The aim of this study was to determine if antibiotic or anti-inflammatory medications lower serum prostate-specific antigen (PSA) in the presence or absence of inflammation in the prostatic secretions of patients with PSA levels between 2.5 and 10 ng/ml and normal digital rectal examinations (DRE).
Patients with PSA levels between 2.5 and 10 ng/ml and normal DRE were candidates for the study. One hundred and eight patients with positive expressed prostate secretion (EPS) were randomized into antibiotics, anti-inflammatory and control groups (groups 1, 2 and 3, respectively), and 108 patients with negative EPS were randomized into similar groups (groups 4, 5 and 6, respectively). Repeat PSA levels of all patients were obtained 6 weeks after randomization and 10 core prostate biopsies were performed.
Median PSA levels in group 1 before and after treatment were 5.2 (4.3-6.4) and 4.0 ng/ml (3.1-4.9), respectively (p < 0.001). The only significant decrease in PSA was observed in group 1. The percent change in PSA levels in group 1 was significantly greater than both in its control group (group 3; p < 0.001) and the EPS- antibiotics group (group 4; p < 0.001).
Antibiotherapy significantly reduces serum PSA only in EPS+ patients, which justifies limiting the use of prebiopsy antibiotics to EPS+ patients with a normal DRE and PSA level between 2.5 and 10 ng/ml, minimizing the major drawbacks of empirical antibiotics usage.
Urologia Internationalis 01/2010; 84(2):185-90. DOI:10.1159/000277596 · 1.15 Impact Factor
European Urology Supplements 03/2009; 8(4):235-235. DOI:10.1016/S1569-9056(09)60457-7 · 3.37 Impact Factor
To evaluate whether upgrading of the biopsy after radical prostatectomy (RP) affects disease outcome in terms of unfavorable pathology and biochemical failure.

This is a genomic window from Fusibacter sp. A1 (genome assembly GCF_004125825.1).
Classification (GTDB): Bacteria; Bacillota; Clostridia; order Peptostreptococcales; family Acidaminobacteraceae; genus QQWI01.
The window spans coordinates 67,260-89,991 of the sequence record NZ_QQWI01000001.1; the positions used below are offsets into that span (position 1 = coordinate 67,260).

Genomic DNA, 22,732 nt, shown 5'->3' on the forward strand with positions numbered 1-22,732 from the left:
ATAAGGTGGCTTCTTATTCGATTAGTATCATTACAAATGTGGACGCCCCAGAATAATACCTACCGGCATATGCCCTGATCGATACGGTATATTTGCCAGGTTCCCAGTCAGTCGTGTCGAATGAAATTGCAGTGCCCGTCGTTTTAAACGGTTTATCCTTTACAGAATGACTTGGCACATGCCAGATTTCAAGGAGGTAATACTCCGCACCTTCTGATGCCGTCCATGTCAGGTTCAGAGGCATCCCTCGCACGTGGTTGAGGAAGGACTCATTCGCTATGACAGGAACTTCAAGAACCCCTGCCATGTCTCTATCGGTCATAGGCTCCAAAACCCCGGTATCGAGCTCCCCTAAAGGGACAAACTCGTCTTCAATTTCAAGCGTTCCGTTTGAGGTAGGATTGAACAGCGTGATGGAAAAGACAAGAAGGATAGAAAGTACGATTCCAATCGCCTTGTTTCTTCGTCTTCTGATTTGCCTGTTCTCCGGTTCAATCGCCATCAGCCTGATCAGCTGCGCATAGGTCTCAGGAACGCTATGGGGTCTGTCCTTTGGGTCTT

We retrospectively evaluated the records of 174 patients who underwent RP. Prostate biopsy and RP specimen Gleason scores (GSs) and correlative clinical data were recorded, and a multivariate analysis was applied.
Overall (138 patients), the disease of 69 men (50.0%) was upgraded, in 19 (13.8%) it was downgraded, and in 50 (36.2%) it had an identical biopsy and pathological GS. Accuracy rates were significantly higher for GS 8-10 compared to low GSs, with a concordance of 50.0 and 12.2%, respectively (p < 0.01). Multivariate analysis revealed the single independent prognostic factor for a non-organ-confined disease as a RP GS 8-10 (p = 0.035). The factors associated with a positive surgical margin were a biopsy GS 8-10 (p < 0.001) and the presence of biopsy score upgrading (p = 0.02). Biopsy GS >or=8 (p < 0.001) and presence of biopsy score upgrading (p = 0.009) were the two independent predictors of relapse after RP.
This study demonstrated that biopsy upgrading was present in almost half of the patients who underwent RP and it was significantly related to positive surgical margins and biochemical relapse after RP.
Urologia Internationalis 01/2009; 83(2):146-50. DOI:10.1159/000230014 · 1.15 Impact Factor
The Journal of Urology 04/2008; 7(3):139-139. DOI:10.1016/S1569-9056(08)60273-0 · 3.75 Impact Factor